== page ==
I think the most common question I get asked these days is, “What do you want to do?”

If blogging and writing and private lessons paid the bills, then I would happily do that and feel like I was putting enough good into the world via those channels. Unfortunately, they do not. Hence, the big move and the Masters and the endless combing through the world of music and education to try and find a position that seems right for me.

I’m learning that many places that have to do with crafting or influencing arts policy or curriculum are these giant machines. Neither nimble nor particularly effective, they resemble the same bureaucracies they allege to wrangle into varying forms of compliance and progress. If my goal is to do something positive for the warring factions in the education debate and positively impact students, I can’t expect to do that as a cog in a mechanism whose purpose is only to drive itself, can I?

So the hunt goes on, with the drumbeat of “What’s Next” keeping me from restful sleep and setting my stomach at nearly constant unease.

The cello continues to be a reprieve from all sources of grief. I went to the basement this afternoon to practice. I sounded good. It felt good. My vibrato was even and my bow bounced just as I asked it to. I finished a slow run through of a Popper study and felt a lump in my throat. What happens to Emily the cellist if I do this other stuff? Where does she go? Does she matter? The prior struggle of cello teacher versus performer seems like an indulgent bagatelle compared to this seismic shift in identity.

I stopped playing, and cried.

I carried my cello back up the stairs and began writing this post, without a humdinger to close, without an eye on snappy prose. It occurs to me that my life has been punctuated by three main things: luck, music, and a seeming inability to do a single thing by the book, no matter how closely I adhere to its wise admonitions. Why should any of that change now, when it’s still me? Adding to the list of hyphenates does not diminish my abilities: it broadens them. At the end of the day, it’s still the same question: Did I make the world better today? The next step I take must increase the number of days I can say “Yes” to that, with less worrying about what word or phrase most conveniently sums up who I am. How much good can I possibly do while wrapped up in self-doubt?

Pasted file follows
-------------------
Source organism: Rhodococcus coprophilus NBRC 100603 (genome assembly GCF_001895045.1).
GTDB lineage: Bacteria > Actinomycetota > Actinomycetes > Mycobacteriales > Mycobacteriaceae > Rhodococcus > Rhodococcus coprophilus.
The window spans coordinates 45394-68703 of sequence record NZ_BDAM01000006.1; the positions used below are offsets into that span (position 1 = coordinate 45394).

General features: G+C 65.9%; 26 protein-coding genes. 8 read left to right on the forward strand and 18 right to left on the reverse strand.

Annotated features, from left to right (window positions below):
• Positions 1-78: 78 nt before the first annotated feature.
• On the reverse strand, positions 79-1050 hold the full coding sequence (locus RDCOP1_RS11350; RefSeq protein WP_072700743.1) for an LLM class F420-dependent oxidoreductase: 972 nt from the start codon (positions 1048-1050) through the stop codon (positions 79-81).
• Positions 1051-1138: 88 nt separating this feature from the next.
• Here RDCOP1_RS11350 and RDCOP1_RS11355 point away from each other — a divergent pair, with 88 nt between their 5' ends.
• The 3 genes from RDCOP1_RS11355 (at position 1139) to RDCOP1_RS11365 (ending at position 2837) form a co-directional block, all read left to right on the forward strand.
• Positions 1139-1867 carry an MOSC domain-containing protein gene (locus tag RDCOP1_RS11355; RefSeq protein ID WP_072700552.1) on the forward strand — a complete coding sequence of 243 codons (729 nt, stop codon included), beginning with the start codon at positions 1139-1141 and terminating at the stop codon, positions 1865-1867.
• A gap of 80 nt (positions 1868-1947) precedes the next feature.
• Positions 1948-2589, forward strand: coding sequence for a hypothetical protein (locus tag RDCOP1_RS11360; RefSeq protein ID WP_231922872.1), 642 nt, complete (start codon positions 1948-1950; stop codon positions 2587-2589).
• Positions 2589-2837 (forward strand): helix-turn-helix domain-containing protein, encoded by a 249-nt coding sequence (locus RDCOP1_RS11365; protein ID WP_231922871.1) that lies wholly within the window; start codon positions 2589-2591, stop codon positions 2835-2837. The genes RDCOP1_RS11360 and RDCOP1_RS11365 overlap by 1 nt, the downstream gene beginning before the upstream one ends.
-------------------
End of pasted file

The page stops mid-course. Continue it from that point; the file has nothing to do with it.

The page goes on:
It would be as if I had learned nothing at all from writing this blog.

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9 Responses

  1. Wow. You're really going through a lot. Graduate school really pits you against your dreams in so many ways; there's the academic bureaucracy as you pointed out, which tends to put the chill on these change the world ambitions. It's very easy to get lost. There's also financial pressure, and living in a city is never cheap.

    If it helps, I can reflect back to you what I heard you outline to me during lunch. That plan sounded very cogent. You were interested in delving deeper into the process to understand what works and what does not in the acquisition of music skill. That is clearly more than a lifetime of work, so you have done well to choose something that will never bore you.

    I was sincere in my offer to talk about any statistical issues that may come up. Please feel free to take advantage of this offer.

  2. You can make the world better and particular people's worlds better in many ways. Whether from performing, teaching or changing arts education/administration. I just hope that you accomplish that in a way that also makes you happy. Is the new hyphenate something that you want to do, that doing so would make you happy, or is it something you feel you should do/needs to be done? If the answer is the latter then it's probably not enough. Fighting the bureaucracy in any scenario is pretty soul-crushing. If there are any doubts now then it's prob not promising. Cus it's not gonna get easier as you delve further. Quite the opposite. But on the other hand, if the satisfaction of taking down fools and stupidity is exhilirating and validating enough that it outweighs the frustration of dealing with the stupidity and fools, then yes, this might be a good idea. I wish you the best. Love, hugs and smooches!